That dubious distinction goes to the Border Patrol’s Yuma sector. From 8,804 apprehensions in FY 2020, agents in that picturesque Arizona region made almost 114,500 apprehensions in FY 2021, a 1,200 percent increase.
Border Patrol agents in Yuma apprehended more than 60,000 aliens in FMUs, more than 48,000 single adults, and almost 6,000 UACs in FY 2021.
As those statistics show, Yuma got more than its fair share of FMUs in FY 2021, and more than 90 percent of those FMU migrants were not Mexican, Salvadoran, Guatemalan, or Honduran — they were OTM/ONTs.
The Border Patrol’s Yuma sector was uniquely under-resourced to deal with that surge: There were only 784 Border Patrol agents in Yuma at the end of FY 2020, down from nearly 1,000 in FY 2010.
Why has Border Patrol staffing fallen so much in Yuma? I am not privy to CBP staffing decisions, but the reason likely has to do with the fact that unlike in other parts of the Southwest border, most of the southern part of Yuma sector has fencing, which I described in my reporting from the area in February 2019.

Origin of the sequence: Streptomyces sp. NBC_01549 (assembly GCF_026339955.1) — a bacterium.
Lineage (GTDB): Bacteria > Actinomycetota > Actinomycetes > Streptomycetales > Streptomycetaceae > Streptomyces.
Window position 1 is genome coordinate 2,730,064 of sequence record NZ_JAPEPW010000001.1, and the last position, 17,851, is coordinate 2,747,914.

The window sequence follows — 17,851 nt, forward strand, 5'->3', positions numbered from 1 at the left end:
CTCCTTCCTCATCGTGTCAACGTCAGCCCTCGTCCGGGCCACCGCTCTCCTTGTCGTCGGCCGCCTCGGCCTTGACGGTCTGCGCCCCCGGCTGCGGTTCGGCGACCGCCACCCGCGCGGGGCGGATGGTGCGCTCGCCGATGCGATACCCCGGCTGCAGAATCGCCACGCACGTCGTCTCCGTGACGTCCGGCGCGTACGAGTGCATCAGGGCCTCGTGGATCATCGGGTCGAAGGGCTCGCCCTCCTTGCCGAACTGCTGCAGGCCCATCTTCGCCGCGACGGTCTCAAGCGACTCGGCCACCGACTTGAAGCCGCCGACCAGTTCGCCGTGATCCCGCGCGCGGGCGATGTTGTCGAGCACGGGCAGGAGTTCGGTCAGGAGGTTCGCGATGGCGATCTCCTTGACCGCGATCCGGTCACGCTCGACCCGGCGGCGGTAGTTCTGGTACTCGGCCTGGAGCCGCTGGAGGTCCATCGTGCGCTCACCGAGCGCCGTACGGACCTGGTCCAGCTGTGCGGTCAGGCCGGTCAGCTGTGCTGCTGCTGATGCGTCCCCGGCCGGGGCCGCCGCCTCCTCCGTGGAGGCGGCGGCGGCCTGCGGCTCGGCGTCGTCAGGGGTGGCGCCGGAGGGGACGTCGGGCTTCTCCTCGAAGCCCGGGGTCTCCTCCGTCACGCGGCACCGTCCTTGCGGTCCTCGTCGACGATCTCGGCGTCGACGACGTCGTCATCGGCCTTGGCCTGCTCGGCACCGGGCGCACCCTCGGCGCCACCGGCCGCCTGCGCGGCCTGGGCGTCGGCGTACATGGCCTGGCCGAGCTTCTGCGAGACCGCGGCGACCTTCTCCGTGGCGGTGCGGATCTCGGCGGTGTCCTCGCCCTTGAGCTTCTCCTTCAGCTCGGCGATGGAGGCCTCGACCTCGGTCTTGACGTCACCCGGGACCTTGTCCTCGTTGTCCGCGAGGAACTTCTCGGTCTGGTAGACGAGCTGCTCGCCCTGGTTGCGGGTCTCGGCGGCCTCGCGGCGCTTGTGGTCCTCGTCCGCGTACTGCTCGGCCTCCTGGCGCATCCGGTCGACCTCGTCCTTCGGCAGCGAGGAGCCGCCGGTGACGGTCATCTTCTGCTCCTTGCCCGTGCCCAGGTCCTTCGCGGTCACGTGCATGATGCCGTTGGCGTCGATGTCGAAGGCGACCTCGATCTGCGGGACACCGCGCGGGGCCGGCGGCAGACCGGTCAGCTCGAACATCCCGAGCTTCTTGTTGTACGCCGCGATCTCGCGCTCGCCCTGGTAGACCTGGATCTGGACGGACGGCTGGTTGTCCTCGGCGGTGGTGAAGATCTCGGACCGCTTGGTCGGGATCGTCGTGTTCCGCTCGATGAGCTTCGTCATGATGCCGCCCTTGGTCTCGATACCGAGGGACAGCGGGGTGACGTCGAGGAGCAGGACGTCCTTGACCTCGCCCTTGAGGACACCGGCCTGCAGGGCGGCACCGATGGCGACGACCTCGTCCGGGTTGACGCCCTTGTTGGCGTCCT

There are few if any such fences in Del Rio sector, where the shallow Rio Grande is the sole impediment (such as it is) to illegal entry.
That said, most illegal migrants in Yuma are simply turning themselves over to agents in the (reasonable) belief that they will be quickly released. Fewer than 20 percent of the migrants caught there were expelled under orders issued by the CDC under Title 42 of the U.S. Code in response to the Covid-19 pandemic, compared to an official 62.7 percent Title 42 expulsion rate border-wide.
Therefore, the wall in Yuma is now just a metaphorical “speed bump” as opposed to a barrier for illegal migrants, and FMUs in particular. Fewer than 6,500 of the more than 60,000 aliens in FMUs apprehended in Yuma sector in FY 2021 were expelled under Title 42 — an expulsion rate of less than 11 percent.
The Next “Del Rio”